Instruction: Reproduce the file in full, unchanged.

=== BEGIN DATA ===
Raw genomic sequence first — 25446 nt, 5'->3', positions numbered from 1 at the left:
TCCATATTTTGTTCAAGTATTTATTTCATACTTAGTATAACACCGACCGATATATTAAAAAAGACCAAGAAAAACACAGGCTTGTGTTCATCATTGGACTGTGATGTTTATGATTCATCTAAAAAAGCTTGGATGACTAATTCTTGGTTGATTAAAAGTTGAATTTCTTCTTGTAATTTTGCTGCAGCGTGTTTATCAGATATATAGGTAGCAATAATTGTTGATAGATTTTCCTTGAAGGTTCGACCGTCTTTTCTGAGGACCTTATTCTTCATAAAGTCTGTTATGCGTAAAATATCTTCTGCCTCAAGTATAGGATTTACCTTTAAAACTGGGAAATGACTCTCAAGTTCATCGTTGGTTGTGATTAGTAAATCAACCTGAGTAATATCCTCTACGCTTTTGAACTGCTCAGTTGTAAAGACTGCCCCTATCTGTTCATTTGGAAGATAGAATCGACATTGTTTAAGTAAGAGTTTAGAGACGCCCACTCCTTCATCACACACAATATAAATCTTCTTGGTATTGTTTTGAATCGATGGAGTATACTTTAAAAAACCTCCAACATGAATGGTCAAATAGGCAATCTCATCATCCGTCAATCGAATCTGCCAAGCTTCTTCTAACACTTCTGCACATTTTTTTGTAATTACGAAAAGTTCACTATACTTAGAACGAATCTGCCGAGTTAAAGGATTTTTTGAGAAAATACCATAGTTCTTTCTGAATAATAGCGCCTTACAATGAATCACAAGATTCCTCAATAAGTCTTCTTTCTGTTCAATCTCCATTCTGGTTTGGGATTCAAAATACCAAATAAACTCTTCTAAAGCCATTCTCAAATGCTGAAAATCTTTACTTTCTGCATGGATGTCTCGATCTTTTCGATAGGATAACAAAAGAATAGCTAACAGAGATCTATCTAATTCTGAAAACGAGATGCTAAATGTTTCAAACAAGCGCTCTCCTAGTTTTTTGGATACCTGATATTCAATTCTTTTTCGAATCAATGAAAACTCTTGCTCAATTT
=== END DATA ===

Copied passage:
Raw genomic sequence first — 25446 nt, 5'->3', positions numbered from 1 at the left:
TCCATATTTTGTTCAAGTATTTATTTCATACTTAGTATAACACCGACCGATATATTAAAAAAGACCAAGAAAAACACAGGCTTGTGTTCATCATTGGACTGTGATGTTTATGATTCATCTAAAAAAGCTTGGATGACTAATTCTTGGTTGATTAAAAGTTGAATTTCTTCTTGTAATTTTGCTGCAGCGTGTTTATCAGATATATAGGTAGCAATAATTGTTGATAGATTTTCCTTGAAGGTTCGACCGTCTTTTCTGAGGACCTTATTCTTCATAAAGTCTGTTATGCGTAAAATATCTTCTGCCTCAAGTATAGGATTTACCTTTAAAACTGGGAAATGACTCTCAAGTTCATCGTTGGTTGTGATTAGTAAATCAACCTGAGTAATATCCTCTACGCTTTTGAACTGCTCAGTTGTAAAGACTGCCCCTATCTGTTCATTTGGAAGATAGAATCGACATTGTTTAAGTAAGAGTTTAGAGACGCCCACTCCTTCATCACACACAATATAAATCTTCTTGGTATTGTTTTGAATCGATGGAGTATACTTTAAAAAACCTCCAACATGAATGGTCAAATAGGCAATCTCATCATCCGTCAATCGAATCTGCCAAGCTTCTTCTAACACTTCTGCACATTTTTTTGTAATTACGAAAAGTTCACTATACTTAGAACGAATCTGCCGAGTTAAAGGATTTTTTGAGAAAATACCATAGTTCTTTCTGAATAATAGCGCCTTACAATGAATCACAAGATTCCTCAATAAGTCTTCTTTCTGTTCAATCTCCATTCTGGTTTGGGATTCAAAATACCAAATAAACTCTTCTAAAGCCATTCTCAAATGCTGAAAATCTTTACTTTCTGCATGGATGTCTCGATCTTTTCGATAGGATAACAAAAGAATAGCTAACAGAGATCTATCTAATTCTGAAAACGAGATGCTAAATGTTTCAAACAAGCGCTCTCCTAGTTTTTTGGATACCTGATATTCAATTCTTTTTCGAATCAATGAAAACTCTTGCTCAATTT